Cathay Bank/UCLA Anderson Forecast U.S.-China Economic Report: The Pandemic and the Trade Agreement

UCLA Anderson School of Management

For immediate release:

Cathay Bank/UCLA Anderson Forecast U.S.-China Economic Report: The Pandemic and the Trade Agreement

Los Angeles (March 31, 2020) — In its annual report for 2020, the Cathay Bank/UCLA Anderson Forecast U.S.-China Economic Report focuses on two significant events transpiring concurrently. The first is the 2020 COVID-19 global pandemic. The second is the Phase One trade agreement between the United States and China, which both nations claim will increase trade between the two countries.

The report, authored by UCLA Anderson Forecast economist William Yu and Forecast director Jerry Nickelsburg, notes that there is clearly uncertainty with respect to the length and severity of the coronavirus pandemic. It is possible, the report says, that it is early in the life cycle of this epidemic and that the peak is yet to come.

“To be sure, a fall-off of global tourism and transportation and the stalled production and consumption of goods and services are a blow to both the U.S. and Chinese economies,” says Yu. “Indeed, the nascent global recession will dramatically affect trade between the two countries. It is this latter event that will dominate the U.S.-China economic landscape through 2020, with any impact of the Phase One trade agreement pushed into 2021.”

The report provides a preliminary estimate of some of the economic costs, including a direct monthly international tourism loss of $21 billion to the U.S. economy.

The report also looks in detail at the Phase One agreement and its ultimate economic impact. The agreement covers seven subjects: intellectual property, technology transfer, food and agricultural products, financial services, macroeconomic policies and exchange rates, expanding trade, and bilateral evaluation and dispute resolution. If China and the U.S. follow through, it would mark a milestone for a less acrimonious and more sustainable economic relationship between the two countries. However, if Washington perceived that China was not living up to the agreement, then there could be a return to the trade war mode.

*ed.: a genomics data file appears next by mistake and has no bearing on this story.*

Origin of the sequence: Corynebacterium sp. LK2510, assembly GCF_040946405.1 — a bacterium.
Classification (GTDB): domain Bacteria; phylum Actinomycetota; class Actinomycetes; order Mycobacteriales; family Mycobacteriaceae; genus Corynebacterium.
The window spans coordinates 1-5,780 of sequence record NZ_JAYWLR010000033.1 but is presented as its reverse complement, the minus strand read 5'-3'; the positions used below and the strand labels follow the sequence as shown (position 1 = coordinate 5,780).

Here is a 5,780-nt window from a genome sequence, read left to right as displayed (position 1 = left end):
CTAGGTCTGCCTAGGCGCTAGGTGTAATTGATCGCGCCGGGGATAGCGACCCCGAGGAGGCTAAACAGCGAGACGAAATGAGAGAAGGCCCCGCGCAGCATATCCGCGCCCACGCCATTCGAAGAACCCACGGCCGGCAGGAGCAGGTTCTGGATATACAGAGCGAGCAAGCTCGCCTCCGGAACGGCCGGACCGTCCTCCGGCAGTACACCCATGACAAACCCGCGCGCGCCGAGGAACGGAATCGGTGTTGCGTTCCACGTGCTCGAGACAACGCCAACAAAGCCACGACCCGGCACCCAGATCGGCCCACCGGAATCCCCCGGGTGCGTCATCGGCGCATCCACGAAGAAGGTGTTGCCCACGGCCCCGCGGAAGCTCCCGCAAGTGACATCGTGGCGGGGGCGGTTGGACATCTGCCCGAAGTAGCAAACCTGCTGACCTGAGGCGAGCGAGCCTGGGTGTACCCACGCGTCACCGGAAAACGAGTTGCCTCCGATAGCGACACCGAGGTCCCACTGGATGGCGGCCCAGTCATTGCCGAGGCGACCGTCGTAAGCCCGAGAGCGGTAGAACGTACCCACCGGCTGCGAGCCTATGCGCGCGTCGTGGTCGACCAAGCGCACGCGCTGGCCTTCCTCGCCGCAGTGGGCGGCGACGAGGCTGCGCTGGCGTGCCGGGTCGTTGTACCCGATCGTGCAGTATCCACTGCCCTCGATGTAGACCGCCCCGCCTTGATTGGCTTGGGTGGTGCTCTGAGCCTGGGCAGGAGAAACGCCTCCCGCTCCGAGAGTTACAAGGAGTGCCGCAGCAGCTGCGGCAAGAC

Yu and Nickelsburg consider the Phase One deal a reset in relations between the two countries, saying that, thus far, it has prevented the U.S. and China from engaging in a full-blown trade war. That said, there remain many areas of economic tension, such as technology, where the telecommunications industry remains a key arena of competition.

The economists conclude that 2020 will be a crucial year for both the U.S. and China. It is the U.S. presidential election year, and turbulence from the public health emergency and the economic recession will be Washington’s focus. For China, the early 2019 warning from the Chinese press “(to) be on guard against black swans and keep watchful for gray rhinos” was prescient. Navigating the restructuring of the Chinese economy while managing the course of the pandemic presents challenges to coping with expected and unexpected issues, replete with related domestic political overtones. Overlaid on this landscape is the many-faceted strategic competition between the U.S. and China, as well as the restructuring of supply chains with likely near-term negative costs. Thus, there is heightened uncertainty with regard to U.S.-China economic relations for the coming 12 months, creating both risks and opportunities.

Read the full Cathay Bank/UCLA Anderson Forecast U.S.-China Economic Report.

About UCLA Anderson Forecast
UCLA Anderson Forecast is one of the most widely watched and often-cited economic outlooks for California and the nation, and was unique in predicting both the seriousness of the early-1990s downturn in California and the strength of the state’s rebound since 1993. More recently, the Forecast was credited as the first major U.S. economic forecasting group to declare the recession of 2001. Visit UCLA Anderson Forecast at

About Cathay Bank
Cathay Bank, a subsidiary of Cathay General Bancorp (Nasdaq: CATY), offers a wide range of financial services through nine states in the U.S. as well as a branch in Hong Kong and representative offices in Beijing, Shanghai and Taipei. Founded in 1962 to support Los Angeles’ growing Chinese American community, in the past half-century the bank has expanded and grown with its customers, providing them with the tools and services they need to achieve their goals. Learn more at FDIC insurance coverage is limited to deposit accounts at Cathay Bank’s U.S. domestic branch locations.

Follow @UCLAAnderson on Twitter and Facebook.

Media Contacts:

Rebecca Trounson – (310) 825-1348
UCLA Anderson School of Management

Paul Feinberg – (310) 794-1215
UCLA Anderson School of Management